Plane that was due to fly from Copenhagen to Florence lands 65 miles away in Bologna because the information for the route wasn’t loaded into the GPS system
- The problem on the Scandinavian Airlines plane was discovered before take-off
- Decision to fly to a close destination was made instead of cancelling the flight
- The passengers were taken by bus to their final destination
A Scandinavian Airlines plane that was due to fly to Florence ended up landing 65 miles away in Bologna after an error with the GPS system.
The flight was scheduled to leave Copenhagen this lunchtime en-route to the Italian city in Tuscany.
But when the pilots were preparing for departure, they discovered the aircraft did not have a programmed route to Florence, meaning it was impossible for them to land there.
A Scandinavian Airlines flight that was due to fly to Florence instead took passengers to Bologna, 65 miles away (stock picture)
According to Swedish website Expressen, the service was delayed as the airline tried to rectify the problem.
However, it was decided that the plane would take off anyway and head to Bologna, with the passengers then taken by bus to their final destination.
A spokeswoman for the airline told MailOnline Travel: ‘Safety is always our first priority. During preparations by the gate it was discovered that the flight route information was missing.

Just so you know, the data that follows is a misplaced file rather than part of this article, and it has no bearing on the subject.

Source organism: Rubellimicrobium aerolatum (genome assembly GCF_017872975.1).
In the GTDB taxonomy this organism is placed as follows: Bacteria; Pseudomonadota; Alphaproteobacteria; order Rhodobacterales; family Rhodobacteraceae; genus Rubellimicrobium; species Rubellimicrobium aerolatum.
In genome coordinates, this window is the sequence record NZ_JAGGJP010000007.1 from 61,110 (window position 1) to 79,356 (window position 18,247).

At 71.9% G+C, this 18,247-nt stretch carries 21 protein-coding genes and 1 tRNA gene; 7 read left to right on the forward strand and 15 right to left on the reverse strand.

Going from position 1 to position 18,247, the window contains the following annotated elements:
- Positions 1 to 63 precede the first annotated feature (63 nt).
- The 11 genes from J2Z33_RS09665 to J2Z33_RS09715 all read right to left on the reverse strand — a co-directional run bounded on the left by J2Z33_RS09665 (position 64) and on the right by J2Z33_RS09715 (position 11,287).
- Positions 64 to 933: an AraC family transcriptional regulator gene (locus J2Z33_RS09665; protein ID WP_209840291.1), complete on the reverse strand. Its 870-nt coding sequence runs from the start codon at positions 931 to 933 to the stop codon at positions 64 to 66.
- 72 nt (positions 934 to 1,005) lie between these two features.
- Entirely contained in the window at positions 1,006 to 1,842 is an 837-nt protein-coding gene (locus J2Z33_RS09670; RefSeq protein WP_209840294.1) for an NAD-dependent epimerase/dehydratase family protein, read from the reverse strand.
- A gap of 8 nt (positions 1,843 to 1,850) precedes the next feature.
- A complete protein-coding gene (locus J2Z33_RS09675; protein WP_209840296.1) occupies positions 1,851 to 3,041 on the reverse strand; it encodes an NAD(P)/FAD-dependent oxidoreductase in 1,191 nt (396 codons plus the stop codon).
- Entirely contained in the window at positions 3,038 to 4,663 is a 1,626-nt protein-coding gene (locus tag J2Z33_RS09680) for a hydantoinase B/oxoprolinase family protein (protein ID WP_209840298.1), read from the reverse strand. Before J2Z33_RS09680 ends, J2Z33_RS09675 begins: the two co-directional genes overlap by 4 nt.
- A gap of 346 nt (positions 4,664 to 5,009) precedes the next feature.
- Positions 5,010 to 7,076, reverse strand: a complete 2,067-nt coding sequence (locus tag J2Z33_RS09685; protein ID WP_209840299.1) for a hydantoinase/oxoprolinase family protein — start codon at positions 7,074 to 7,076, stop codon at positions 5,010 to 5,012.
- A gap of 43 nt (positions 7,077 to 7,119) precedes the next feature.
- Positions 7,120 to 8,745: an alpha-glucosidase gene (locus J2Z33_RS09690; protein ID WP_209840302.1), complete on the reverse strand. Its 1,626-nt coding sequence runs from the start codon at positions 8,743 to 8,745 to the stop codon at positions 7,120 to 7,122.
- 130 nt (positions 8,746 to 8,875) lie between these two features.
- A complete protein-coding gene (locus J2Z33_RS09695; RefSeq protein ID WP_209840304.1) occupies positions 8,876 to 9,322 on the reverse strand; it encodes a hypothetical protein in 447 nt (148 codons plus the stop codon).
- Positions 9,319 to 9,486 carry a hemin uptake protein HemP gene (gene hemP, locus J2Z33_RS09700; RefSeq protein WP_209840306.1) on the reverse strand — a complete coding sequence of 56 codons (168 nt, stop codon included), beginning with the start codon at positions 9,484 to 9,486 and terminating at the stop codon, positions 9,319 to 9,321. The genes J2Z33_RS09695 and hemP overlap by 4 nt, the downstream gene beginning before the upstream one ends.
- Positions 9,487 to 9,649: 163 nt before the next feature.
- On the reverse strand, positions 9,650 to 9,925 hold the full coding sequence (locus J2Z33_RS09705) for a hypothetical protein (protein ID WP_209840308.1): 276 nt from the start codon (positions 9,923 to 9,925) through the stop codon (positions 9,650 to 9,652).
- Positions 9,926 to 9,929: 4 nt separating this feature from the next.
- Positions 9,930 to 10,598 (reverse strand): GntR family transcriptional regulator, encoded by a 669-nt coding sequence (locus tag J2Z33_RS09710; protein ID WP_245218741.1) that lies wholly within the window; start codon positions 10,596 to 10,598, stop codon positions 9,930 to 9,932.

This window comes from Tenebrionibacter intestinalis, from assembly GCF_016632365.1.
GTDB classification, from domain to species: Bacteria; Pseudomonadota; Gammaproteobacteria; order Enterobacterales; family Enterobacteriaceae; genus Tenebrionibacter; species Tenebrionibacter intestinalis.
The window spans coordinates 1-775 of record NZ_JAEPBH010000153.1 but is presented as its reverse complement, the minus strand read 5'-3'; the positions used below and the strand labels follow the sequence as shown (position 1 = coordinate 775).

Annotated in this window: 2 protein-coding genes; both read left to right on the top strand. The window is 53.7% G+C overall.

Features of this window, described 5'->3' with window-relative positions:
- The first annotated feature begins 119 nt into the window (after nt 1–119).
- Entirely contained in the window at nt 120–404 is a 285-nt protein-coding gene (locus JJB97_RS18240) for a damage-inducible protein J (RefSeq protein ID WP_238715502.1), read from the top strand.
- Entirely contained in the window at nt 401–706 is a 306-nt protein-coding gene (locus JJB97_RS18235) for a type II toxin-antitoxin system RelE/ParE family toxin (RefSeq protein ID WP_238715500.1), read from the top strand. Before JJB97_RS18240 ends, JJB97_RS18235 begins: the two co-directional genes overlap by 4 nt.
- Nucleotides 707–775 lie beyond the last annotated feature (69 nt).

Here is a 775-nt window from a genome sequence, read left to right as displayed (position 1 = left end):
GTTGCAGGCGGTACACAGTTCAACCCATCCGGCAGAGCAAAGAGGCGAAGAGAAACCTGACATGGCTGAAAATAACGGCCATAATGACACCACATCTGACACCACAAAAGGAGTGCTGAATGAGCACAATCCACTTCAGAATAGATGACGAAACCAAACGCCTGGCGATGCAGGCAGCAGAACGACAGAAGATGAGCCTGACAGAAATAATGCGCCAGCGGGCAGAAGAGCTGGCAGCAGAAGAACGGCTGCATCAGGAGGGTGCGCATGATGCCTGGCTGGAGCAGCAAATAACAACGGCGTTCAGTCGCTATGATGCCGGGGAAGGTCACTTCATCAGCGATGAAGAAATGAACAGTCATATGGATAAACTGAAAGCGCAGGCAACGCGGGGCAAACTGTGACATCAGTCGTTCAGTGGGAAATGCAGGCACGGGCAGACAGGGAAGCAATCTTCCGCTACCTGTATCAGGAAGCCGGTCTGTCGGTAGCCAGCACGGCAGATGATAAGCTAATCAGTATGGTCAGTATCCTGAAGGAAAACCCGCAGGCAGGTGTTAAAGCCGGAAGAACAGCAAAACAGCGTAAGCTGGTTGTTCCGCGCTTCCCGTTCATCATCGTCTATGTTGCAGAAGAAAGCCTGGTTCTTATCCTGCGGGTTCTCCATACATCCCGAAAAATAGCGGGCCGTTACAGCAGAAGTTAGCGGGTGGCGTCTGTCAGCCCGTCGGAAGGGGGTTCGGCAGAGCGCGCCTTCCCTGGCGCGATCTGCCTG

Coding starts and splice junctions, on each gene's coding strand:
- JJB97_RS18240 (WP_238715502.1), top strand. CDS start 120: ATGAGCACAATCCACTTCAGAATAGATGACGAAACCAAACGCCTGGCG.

‘The decision to fly to a close-by destination, Bologna, was made instead of cancelling the flight. This is in order to get the passengers to their destination as soon as possible.’
When the pilots were preparing for departure, they discovered the aircraft did not have a programmed route to Florence, pictured, meaning it was impossible for them to land there
The passengers on the flight instead landed in Bologna, pictured, and were put on buses to Florence, 65 miles away
However, it is not the first time that a flight has ended up landing at the wrong city.
Just last month, a British Airways flight from London City Airport that was meant to travel to Dusseldorf, ended up in Edinburgh.
The pilot on the service – operated by Germany-based WDL Aviation on a ‘wet lease’ arrangement with BA – was given a flight plan that directed him to the Scottish capital instead and he touched down there.
Passengers on board the service only realised they were at the wrong destination after the plane landed and a ‘welcome to Edinburgh’ announcement was made.